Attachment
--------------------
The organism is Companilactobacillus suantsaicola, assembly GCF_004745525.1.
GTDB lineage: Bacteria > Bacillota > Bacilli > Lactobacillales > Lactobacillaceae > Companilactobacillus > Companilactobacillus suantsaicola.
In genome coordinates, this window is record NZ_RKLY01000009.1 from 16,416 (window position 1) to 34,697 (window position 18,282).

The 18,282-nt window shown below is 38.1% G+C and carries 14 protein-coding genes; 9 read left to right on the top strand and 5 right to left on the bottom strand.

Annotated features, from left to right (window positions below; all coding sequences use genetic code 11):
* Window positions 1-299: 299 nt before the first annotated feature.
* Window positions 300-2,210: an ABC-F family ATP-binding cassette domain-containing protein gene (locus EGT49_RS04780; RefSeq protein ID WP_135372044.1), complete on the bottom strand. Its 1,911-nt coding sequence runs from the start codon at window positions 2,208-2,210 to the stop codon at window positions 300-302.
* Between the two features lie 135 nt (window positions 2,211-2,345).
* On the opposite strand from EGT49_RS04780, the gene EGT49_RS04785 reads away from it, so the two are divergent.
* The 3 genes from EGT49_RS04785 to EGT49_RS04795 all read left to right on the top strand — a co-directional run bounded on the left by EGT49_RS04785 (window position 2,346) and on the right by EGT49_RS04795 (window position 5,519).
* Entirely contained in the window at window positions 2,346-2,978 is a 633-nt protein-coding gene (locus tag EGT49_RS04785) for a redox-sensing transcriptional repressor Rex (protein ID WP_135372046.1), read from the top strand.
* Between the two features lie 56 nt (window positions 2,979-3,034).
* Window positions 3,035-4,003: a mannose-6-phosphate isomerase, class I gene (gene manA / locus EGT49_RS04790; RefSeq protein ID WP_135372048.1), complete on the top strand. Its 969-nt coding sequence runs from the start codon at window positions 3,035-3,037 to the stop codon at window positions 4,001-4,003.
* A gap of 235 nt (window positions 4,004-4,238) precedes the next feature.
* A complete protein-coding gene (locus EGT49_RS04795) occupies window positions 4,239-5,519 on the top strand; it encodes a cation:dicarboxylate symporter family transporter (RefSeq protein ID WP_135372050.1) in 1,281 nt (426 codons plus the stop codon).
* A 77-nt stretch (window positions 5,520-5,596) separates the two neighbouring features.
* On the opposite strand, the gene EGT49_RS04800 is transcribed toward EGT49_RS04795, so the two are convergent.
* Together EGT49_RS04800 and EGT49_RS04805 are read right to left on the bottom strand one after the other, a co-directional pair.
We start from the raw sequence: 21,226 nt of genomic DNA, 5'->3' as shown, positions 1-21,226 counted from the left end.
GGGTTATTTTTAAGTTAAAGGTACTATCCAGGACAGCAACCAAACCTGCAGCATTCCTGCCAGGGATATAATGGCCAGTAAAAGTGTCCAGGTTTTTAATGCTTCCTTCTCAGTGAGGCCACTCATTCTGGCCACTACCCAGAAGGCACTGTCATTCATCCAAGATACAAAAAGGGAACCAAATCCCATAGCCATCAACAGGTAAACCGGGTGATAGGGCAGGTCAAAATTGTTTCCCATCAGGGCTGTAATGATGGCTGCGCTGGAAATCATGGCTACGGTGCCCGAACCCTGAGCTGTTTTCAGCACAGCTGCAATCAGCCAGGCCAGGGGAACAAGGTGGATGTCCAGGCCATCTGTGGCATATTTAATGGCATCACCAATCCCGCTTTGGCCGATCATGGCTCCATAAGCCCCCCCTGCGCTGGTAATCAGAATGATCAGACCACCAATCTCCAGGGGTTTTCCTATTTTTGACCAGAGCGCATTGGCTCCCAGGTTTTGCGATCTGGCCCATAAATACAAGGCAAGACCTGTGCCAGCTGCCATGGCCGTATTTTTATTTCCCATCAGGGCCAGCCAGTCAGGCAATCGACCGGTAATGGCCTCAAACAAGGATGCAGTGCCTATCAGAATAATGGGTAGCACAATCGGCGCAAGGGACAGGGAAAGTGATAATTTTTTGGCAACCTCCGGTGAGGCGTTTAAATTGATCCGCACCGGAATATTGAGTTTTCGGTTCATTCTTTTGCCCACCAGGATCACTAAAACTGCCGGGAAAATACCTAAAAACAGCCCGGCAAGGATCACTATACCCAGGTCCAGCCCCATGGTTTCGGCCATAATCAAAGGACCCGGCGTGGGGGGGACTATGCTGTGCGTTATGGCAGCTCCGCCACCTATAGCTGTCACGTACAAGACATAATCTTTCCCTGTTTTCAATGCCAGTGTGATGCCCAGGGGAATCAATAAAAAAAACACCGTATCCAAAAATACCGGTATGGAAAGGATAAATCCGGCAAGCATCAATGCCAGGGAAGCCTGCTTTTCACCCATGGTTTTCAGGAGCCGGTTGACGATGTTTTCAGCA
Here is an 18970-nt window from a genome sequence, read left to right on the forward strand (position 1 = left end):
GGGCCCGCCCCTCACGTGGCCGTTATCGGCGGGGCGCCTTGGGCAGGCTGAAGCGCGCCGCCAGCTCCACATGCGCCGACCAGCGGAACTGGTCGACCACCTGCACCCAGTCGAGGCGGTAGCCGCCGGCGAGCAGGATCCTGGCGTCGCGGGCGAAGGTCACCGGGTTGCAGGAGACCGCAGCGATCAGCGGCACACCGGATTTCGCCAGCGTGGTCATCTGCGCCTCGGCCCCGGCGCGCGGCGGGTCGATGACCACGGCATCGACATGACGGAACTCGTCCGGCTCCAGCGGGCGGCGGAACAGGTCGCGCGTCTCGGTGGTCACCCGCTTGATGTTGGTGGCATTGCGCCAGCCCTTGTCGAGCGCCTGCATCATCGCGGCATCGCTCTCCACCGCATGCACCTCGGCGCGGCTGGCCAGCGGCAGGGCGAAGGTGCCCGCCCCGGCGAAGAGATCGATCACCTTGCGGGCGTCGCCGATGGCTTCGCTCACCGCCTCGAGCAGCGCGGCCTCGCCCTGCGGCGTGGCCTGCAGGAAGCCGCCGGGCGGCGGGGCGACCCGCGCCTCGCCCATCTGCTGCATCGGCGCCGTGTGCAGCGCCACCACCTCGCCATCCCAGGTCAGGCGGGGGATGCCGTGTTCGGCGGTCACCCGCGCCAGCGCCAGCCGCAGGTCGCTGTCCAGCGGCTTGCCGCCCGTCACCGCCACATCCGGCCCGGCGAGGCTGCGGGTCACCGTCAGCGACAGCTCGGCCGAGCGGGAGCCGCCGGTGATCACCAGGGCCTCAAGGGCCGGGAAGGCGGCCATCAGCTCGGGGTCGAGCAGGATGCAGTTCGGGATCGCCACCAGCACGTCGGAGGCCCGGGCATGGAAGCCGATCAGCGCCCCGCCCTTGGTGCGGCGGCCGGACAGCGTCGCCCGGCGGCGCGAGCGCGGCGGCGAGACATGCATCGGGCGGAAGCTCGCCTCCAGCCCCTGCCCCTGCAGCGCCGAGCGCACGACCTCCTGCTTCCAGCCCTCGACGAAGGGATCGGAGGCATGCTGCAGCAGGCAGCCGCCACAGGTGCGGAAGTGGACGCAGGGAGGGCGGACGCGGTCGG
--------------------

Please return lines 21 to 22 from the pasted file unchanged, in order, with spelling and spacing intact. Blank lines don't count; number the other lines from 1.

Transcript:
Here is an 18970-nt window from a genome sequence, read left to right on the forward strand (position 1 = left end):
GGGCCCGCCCCTCACGTGGCCGTTATCGGCGGGGCGCCTTGGGCAGGCTGAAGCGCGCCGCCAGCTCCACATGCGCCGACCAGCGGAACTGGTCGACCACCTGCACCCAGTCGAGGCGGTAGCCGCCGGCGAGCAGGATCCTGGCGTCGCGGGCGAAGGTCACCGGGTTGCAGGAGACCGCAGCGATCAGCGGCACACCGGATTTCGCCAGCGTGGTCATCTGCGCCTCGGCCCCGGCGCGCGGCGGGTCGATGACCACGGCATCGACATGACGGAACTCGTCCGGCTCCAGCGGGCGGCGGAACAGGTCGCGCGTCTCGGTGGTCACCCGCTTGATGTTGGTGGCATTGCGCCAGCCCTTGTCGAGCGCCTGCATCATCGCGGCATCGCTCTCCACCGCATGCACCTCGGCGCGGCTGGCCAGCGGCAGGGCGAAGGTGCCCGCCCCGGCGAAGAGATCGATCACCTTGCGGGCGTCGCCGATGGCTTCGCTCACCGCCTCGAGCAGCGCGGCCTCGCCCTGCGGCGTGGCCTGCAGGAAGCCGCCGGGCGGCGGGGCGACCCGCGCCTCGCCCATCTGCTGCATCGGCGCCGTGTGCAGCGCCACCACCTCGCCATCCCAGGTCAGGCGGGGGATGCCGTGTTCGGCGGTCACCCGCGCCAGCGCCAGCCGCAGGTCGCTGTCCAGCGGCTTGCCGCCCGTCACCGCCACATCCGGCCCGGCGAGGCTGCGGGTCACCGTCAGCGACAGCTCGGCCGAGCGGGAGCCGCCGGTGATCACCAGGGCCTCAAGGGCCGGGAAGGCGGCCATCAGCTCGGGGTCGAGCAGGATGCAGTTCGGGATCGCCACCAGCACGTCGGAGGCCCGGGCATGGAAGCCGATCAGCGCCCCGCCCTTGGTGCGGCGGCCGGACAGCGTCGCCCGGCGGCGCGAGCGCGGCGGCGAGACATGCATCGGGCGGAAGCTCGCCTCCAGCCCCTGCCCCTGCAGCGCCGAGCGCACGACCTCCTGCTTCCAGCCCTCGACGAAGGGATCGGAGGCATGCTGCAGCAGGCAGCCGCCACAGGTGCGGAAGTGGACGCAGGGAGGGCGGACGCGGTCGG